The school faces a deadline of today to pay $214,000 in previous bills or lose its water service. Interim Morris Brown President Stanley Pritchett said late Monday that the college had about $60,000 toward the debt.
Pritchett said he hopes donors will come forward before 5 p.m. today to cover the full amount or, if that fails, that city officials will accept a partial payment.
Atlanta water officials said over the weekend they will not grant Morris Brown an extension.
“There’s got to be some way for us to get this worked out,” said City Councilman C.T. Martin, who represents portions of southwest Atlanta.
The Rev. C.T. Vivian, a lieutenant of the Rev. Martin Luther King Jr., spent several hours Monday urging listeners of WAOK-AM to send at least $20 toward the school’s overdue water bills.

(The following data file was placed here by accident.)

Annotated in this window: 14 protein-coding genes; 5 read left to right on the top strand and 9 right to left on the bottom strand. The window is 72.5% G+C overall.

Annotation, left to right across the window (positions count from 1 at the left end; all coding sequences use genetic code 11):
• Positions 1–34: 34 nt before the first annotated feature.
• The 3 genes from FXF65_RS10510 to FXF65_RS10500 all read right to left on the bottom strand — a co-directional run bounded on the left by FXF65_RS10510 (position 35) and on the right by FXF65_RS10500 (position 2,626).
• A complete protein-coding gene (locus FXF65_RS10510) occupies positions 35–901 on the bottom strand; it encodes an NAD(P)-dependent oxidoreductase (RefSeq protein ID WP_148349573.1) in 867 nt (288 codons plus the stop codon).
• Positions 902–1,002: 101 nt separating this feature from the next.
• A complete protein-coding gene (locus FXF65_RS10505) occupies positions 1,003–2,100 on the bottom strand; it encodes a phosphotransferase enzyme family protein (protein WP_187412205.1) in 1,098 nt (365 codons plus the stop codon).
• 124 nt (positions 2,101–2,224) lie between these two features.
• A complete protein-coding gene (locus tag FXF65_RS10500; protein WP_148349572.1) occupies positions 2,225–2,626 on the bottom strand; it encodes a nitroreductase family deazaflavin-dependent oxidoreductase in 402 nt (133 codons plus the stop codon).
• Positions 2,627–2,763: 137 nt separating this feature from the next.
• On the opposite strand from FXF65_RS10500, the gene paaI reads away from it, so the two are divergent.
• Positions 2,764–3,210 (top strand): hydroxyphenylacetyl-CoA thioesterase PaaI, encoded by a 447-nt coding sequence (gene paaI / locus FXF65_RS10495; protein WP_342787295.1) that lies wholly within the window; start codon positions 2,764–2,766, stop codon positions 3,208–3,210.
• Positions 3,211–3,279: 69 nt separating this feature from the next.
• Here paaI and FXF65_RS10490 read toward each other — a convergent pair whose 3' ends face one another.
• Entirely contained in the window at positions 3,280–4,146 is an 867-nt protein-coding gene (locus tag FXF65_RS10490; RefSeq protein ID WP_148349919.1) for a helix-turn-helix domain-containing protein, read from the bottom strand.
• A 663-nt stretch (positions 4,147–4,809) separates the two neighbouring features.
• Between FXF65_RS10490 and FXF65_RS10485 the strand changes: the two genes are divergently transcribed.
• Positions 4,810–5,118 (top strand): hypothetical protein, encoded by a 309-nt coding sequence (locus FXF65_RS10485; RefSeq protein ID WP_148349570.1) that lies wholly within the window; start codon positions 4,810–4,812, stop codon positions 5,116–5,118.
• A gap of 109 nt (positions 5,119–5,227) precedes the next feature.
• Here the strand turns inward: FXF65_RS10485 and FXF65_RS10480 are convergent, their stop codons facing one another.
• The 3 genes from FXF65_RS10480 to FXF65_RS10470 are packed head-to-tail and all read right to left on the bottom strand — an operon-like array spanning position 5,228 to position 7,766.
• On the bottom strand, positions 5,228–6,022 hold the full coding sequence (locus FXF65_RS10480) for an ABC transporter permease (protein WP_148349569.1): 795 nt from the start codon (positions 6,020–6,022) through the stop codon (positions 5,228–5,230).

Fewer than 200 students are registered for the spring semester.
“We’re asking that we keep these students here,” said Vivian. “These kids would have to go home. They would have lost a year of their lives.”
The college lost its accreditation from the Southern Association of Colleges and Schools in 2002, largely because of its financial state. The school closed temporarily in December because officials had shut down the water. Service was restored after officials made a $100,000 payment. Some students expressed optimism that Morris Brown will survive.
“It’s just stressful, but I think they’ll get it together,” said Jordan Tobler, a business management major from Atlanta.
Given the school’s recent financial track record, Jordan’s faith seems mostly unfounded. I feel sorry for the students, and I wonder what factored in their decision to stick it out at Morris Brown, especially given the questionable legitimacy of their degrees.
h/t Proper Talks.
UPDATE: Looks like MoBo got a reprieve, and will be allowed to stay open for now. The question, of course, is whether it should. (Thanks for the tip, Angela.)